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  Opinion   Columnists  10 Jun 2017  A setback for May, but she’ll battle to carry on

A setback for May, but she’ll battle to carry on

Sunanda K Datta-Ray is a senior journalist, columnist and author.
Published : Jun 10, 2017, 12:28 am IST
Updated : Jun 10, 2017, 12:28 am IST

Theresa May has made it clear though snubbed and rejected she might be, but she has no intention of stepping down.

British Prime Minister Theresa May
 British Prime Minister Theresa May

The market would have been buzzing frantically if a general election in India had deprived the ruling party of its majority and resulted in a hung Parliament. I don’t mean the commercial market, which has already mauled the sterling, but the market in political horseflesh. The dozen or so seats that Theresa May, the humbled Tory Prime Minister, needs to reach the magic figure of 326 in a 650-member House of Commons, could arguably have been mobilised with promises of portfolios and perks, to say nothing of cash changing hands. But not in the Mother of Parliaments, where the 10 Democratic Unionist Party members from Northern Ireland who can bail out Ms May are playing hard to get — although on strictly political grounds.

Their concern — a concern that extends not just across Britain’s political spectrum but to Brussels, headquarters of the 28-nation European Union — is over Brexit. When Britain does leave the EU, Northern Ireland will have a land border with the Republic of Ireland which is a EU member. In the north, Scotland might demand another referendum on independence of the government in London. Other such problems relating to immigration, the single economic zone, trade and investment will need careful handling. Some Brussels officials are eager to get on with the Brexit negotiations with a Prime Minister in command of her party. But there is also a thread of gleeful calculation that it might be easier to deal with a weakened British government.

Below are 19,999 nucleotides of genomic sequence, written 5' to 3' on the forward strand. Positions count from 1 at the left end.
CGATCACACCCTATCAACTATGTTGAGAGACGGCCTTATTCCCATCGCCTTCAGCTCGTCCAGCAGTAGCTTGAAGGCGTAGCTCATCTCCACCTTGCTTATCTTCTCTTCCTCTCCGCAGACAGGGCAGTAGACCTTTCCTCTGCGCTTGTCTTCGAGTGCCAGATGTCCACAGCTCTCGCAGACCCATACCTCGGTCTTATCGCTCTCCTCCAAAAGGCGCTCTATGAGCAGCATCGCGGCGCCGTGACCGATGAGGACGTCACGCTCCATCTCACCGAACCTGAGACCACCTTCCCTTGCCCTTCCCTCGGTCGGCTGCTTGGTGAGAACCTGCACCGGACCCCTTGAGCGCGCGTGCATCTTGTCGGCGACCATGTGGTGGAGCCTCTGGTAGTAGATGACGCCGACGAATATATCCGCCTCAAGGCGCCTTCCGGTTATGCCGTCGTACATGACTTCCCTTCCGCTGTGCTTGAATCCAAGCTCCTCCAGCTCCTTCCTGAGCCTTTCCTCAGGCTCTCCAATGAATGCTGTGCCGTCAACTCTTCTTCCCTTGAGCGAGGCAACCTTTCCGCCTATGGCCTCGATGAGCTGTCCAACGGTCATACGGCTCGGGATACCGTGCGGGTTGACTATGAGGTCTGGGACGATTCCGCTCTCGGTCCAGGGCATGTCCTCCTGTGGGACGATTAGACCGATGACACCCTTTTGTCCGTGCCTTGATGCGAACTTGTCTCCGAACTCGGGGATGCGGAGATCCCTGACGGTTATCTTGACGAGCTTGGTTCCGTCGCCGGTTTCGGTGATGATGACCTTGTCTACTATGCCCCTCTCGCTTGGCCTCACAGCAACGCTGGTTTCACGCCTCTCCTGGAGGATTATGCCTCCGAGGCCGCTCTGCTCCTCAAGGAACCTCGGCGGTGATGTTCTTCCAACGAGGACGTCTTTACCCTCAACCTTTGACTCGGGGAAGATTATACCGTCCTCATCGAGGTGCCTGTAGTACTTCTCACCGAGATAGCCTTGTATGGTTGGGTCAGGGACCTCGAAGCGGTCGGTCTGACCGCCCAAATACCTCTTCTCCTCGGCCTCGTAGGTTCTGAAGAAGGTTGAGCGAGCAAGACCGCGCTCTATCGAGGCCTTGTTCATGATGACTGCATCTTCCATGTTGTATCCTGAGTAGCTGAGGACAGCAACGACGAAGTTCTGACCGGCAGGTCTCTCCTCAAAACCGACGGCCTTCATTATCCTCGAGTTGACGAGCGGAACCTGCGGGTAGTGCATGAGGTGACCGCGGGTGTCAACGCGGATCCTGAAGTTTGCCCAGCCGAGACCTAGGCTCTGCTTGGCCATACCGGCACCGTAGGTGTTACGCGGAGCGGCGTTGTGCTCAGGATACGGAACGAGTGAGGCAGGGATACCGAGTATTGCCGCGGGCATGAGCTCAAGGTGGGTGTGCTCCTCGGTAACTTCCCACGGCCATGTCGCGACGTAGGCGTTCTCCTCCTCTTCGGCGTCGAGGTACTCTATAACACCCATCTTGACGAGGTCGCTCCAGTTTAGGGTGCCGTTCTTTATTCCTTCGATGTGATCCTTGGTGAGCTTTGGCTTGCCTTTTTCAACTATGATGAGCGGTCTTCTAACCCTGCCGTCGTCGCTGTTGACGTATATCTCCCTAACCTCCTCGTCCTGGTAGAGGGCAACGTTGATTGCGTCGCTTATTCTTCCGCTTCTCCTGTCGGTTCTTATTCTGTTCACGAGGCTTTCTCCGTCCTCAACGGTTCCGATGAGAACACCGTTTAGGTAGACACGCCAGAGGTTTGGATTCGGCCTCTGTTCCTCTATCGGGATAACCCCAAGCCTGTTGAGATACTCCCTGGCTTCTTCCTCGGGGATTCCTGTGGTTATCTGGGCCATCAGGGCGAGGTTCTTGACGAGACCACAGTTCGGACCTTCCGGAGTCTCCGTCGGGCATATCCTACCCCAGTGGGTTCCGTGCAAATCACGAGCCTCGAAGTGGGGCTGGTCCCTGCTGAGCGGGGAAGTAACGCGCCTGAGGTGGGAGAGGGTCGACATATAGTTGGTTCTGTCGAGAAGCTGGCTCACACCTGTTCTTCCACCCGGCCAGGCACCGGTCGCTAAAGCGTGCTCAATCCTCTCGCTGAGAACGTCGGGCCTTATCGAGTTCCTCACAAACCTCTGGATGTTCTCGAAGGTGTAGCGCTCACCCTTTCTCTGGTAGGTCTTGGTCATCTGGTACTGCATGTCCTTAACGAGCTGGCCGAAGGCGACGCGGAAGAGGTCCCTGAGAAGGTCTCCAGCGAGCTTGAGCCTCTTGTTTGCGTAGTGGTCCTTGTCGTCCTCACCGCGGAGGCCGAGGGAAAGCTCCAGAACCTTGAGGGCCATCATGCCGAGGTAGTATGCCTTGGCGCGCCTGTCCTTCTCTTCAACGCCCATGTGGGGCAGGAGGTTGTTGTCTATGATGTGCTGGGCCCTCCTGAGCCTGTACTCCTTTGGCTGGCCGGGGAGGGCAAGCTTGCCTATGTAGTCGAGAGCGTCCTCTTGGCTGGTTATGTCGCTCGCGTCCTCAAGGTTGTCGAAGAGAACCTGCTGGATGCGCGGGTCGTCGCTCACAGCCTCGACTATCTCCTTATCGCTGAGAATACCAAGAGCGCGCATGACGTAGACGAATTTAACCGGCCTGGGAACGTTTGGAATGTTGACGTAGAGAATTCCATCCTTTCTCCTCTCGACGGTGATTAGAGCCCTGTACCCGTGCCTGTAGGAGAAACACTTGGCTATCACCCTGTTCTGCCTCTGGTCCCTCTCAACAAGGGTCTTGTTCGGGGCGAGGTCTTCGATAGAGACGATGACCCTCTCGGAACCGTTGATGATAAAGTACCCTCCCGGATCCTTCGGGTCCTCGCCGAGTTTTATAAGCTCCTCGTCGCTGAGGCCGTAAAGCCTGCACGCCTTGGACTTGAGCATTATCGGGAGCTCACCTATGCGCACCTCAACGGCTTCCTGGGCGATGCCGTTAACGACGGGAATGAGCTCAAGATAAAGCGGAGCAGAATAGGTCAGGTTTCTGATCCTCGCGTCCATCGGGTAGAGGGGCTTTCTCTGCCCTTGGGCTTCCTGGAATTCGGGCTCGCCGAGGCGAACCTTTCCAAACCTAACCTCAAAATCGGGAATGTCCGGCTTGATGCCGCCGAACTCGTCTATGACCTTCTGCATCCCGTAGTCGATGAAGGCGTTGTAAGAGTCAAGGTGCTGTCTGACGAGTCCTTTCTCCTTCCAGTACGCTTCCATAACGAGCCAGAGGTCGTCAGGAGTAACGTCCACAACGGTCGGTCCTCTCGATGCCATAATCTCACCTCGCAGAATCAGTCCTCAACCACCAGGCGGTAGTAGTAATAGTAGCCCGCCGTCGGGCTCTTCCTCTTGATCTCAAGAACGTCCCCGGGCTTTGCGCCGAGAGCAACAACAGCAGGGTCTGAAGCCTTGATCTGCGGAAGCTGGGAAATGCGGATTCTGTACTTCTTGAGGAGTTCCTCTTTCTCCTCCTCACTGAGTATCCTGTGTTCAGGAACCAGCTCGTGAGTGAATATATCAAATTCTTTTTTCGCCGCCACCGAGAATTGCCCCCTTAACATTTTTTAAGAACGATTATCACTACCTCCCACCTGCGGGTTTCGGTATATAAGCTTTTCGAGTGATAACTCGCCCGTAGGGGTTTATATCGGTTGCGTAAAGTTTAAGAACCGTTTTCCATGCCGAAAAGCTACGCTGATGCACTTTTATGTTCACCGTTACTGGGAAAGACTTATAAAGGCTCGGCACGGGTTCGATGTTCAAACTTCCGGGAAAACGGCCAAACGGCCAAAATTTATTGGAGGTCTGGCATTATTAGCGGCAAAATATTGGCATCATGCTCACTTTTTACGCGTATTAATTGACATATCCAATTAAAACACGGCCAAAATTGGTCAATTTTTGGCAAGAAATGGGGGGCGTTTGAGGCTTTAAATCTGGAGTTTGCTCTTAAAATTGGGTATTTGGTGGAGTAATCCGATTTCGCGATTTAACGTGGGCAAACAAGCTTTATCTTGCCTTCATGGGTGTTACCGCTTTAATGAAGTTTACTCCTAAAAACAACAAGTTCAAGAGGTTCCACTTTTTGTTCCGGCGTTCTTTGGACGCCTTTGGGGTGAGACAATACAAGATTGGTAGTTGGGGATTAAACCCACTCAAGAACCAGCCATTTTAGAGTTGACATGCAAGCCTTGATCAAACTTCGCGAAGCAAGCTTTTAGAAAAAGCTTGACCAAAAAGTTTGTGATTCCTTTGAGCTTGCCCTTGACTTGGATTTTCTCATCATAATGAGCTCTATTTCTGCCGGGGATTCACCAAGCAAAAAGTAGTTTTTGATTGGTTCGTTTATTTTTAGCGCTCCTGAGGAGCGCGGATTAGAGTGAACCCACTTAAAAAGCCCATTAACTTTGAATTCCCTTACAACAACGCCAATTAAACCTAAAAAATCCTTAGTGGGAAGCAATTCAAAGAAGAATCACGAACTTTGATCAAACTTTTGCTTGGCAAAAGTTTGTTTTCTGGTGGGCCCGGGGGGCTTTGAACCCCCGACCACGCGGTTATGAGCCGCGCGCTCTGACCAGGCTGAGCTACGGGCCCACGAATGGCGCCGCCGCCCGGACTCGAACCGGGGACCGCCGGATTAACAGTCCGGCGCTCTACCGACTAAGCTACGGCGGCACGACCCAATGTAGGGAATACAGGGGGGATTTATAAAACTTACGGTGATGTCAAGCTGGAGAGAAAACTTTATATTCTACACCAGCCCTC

Carl Bildt, a former Swedish PM, put it with brutal frankness. The election result “could be messy” for Britain, he said. It’s the “price” Britain will have to pay “for lack of true leadership”. But while everyone is baying for Ms May’s blood (and colleagues like Boris Johnson are suspected to be sharpening their knives), the most important feature of this election should be a source of hope and encouragement to people in democracies everywhere. It’s that the 12 million-plus Britons who voted for the Labour Party, led by the formerly despised and denigrated Jeremy Corbyn, clearly yearn for the kinder, gentler Britain that Clement Attlee’s Welfare State ushered in after the Second World War.

 

While the Conservative manifesto followed the right-wing chauvinism that politicians like Marine Le Pen and Donald Trump have made fashionable with Ms May’s “Stand Up For Britain” slogan, Labour’s rallying call was “For The Many, Not the Few”. The high turnout of almost 69 per cent, the highest since 1997, may partly have been because this slogan resonated with voters. Many of those who braved Thursday’s heavy rains to cast their vote were young men and women who have no personal experience of the Labour Party’s caring philosophy that owes much to the vision of Keir Hardie, one of the party’s founders 117 years ago. But they have suffered since Margaret Thatcher’s capitalist revolution became the driving creed of Tony Blair’s so-called New Labour. Free education was stopped and subsidies for medical care, housing and social welfare drastically reduced.